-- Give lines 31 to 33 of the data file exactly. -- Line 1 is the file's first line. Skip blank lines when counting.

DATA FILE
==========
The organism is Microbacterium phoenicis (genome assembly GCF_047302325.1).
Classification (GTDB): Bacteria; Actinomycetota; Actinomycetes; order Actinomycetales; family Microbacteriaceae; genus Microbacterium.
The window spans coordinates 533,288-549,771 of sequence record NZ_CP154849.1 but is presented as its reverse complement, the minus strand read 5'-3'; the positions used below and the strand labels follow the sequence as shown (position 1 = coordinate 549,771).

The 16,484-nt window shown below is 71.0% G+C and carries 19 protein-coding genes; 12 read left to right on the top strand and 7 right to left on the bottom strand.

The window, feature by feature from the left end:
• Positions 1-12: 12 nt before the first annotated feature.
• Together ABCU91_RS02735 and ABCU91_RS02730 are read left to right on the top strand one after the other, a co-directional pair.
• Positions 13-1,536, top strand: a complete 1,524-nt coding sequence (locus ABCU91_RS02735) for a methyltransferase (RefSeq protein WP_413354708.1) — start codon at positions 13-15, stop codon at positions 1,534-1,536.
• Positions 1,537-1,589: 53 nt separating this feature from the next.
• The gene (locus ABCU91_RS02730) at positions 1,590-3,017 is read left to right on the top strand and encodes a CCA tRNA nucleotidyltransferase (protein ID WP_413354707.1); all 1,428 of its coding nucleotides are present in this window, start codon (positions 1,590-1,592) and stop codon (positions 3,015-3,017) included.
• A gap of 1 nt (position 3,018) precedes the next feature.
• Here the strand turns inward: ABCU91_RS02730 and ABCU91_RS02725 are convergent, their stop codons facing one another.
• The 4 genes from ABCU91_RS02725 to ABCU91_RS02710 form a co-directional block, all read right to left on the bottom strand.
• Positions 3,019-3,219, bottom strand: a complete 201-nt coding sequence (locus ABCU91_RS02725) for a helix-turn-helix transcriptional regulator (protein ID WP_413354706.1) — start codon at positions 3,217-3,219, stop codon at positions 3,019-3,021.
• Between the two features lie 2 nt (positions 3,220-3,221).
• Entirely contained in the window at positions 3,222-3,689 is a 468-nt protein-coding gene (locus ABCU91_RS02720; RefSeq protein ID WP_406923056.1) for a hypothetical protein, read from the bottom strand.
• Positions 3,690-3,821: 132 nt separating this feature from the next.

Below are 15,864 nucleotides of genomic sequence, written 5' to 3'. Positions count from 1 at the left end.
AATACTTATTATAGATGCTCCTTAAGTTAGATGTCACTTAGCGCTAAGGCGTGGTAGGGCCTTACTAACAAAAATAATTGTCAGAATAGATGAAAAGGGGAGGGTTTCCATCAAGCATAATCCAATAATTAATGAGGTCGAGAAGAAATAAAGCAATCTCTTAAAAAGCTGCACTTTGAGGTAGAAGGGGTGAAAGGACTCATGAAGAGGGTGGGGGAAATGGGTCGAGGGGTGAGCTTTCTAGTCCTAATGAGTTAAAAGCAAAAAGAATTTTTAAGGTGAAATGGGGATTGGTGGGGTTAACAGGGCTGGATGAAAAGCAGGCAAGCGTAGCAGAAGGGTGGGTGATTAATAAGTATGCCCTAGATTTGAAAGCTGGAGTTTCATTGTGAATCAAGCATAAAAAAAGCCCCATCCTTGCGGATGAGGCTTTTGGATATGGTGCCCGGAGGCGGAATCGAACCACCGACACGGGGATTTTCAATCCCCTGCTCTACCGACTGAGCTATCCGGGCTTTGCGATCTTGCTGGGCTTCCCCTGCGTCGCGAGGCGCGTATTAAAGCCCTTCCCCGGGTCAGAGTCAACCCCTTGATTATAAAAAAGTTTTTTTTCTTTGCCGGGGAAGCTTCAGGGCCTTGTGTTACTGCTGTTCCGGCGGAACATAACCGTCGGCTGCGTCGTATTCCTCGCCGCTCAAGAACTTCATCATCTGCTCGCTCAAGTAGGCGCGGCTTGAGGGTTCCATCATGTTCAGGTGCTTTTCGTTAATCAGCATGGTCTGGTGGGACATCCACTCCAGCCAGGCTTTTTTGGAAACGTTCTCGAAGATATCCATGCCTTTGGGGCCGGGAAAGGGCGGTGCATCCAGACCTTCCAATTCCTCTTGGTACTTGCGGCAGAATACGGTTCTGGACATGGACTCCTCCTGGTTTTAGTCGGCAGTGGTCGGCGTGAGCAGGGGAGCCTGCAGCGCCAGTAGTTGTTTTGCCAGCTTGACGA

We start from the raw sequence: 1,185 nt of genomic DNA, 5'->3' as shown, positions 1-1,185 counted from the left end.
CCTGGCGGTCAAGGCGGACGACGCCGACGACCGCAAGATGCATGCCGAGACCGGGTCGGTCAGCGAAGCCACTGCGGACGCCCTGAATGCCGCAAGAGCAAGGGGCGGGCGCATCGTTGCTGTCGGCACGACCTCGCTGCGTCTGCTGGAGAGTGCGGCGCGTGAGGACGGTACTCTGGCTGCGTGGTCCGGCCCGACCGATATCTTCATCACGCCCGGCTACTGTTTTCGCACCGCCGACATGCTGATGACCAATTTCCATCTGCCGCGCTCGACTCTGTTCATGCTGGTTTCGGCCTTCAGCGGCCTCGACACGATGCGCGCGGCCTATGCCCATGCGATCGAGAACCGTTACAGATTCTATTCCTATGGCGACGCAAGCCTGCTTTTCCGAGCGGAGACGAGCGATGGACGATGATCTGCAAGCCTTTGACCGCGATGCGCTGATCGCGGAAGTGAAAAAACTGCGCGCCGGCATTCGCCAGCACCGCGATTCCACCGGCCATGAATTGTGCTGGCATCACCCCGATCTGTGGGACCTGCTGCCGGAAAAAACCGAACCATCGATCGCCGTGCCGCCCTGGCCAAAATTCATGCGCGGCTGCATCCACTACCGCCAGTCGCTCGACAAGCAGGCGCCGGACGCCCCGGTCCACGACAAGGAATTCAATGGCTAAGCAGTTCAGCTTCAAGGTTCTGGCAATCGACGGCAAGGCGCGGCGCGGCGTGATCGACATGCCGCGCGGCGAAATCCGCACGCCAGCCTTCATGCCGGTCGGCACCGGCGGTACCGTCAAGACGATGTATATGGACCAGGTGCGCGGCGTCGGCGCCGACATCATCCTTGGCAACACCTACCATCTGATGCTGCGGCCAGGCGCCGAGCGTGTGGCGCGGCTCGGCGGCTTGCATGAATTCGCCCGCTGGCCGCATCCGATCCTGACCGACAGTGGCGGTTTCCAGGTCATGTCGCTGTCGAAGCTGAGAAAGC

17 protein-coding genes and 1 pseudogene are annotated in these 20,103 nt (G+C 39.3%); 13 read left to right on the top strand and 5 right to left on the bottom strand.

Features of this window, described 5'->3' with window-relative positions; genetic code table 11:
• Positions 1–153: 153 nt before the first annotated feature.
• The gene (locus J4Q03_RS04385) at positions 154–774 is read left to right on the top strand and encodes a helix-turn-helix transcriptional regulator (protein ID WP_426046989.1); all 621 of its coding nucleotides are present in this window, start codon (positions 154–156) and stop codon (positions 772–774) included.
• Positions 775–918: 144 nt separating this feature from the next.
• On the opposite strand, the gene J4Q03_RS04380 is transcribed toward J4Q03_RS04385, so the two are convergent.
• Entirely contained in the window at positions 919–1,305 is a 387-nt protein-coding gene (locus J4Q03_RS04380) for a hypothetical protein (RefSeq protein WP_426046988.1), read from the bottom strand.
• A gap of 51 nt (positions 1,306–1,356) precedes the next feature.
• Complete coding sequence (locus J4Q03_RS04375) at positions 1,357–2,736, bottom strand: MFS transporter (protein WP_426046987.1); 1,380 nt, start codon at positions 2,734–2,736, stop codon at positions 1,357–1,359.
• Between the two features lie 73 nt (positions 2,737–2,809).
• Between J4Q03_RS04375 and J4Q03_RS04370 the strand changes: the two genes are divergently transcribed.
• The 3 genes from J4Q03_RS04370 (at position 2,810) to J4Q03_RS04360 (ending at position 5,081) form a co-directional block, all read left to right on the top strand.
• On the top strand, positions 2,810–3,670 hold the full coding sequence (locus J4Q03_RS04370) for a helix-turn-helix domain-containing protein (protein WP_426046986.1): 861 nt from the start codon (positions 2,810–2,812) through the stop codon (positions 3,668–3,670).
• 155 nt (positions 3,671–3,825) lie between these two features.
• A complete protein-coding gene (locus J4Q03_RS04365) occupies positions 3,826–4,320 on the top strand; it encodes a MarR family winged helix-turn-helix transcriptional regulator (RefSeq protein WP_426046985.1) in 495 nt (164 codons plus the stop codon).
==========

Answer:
• Between the two features lie 73 nt (positions 2,737–2,809).
• Between J4Q03_RS04375 and J4Q03_RS04370 the strand changes: the two genes are divergently transcribed.
• The 3 genes from J4Q03_RS04370 (at position 2,810) to J4Q03_RS04360 (ending at position 5,081) form a co-directional block, all read left to right on the top strand.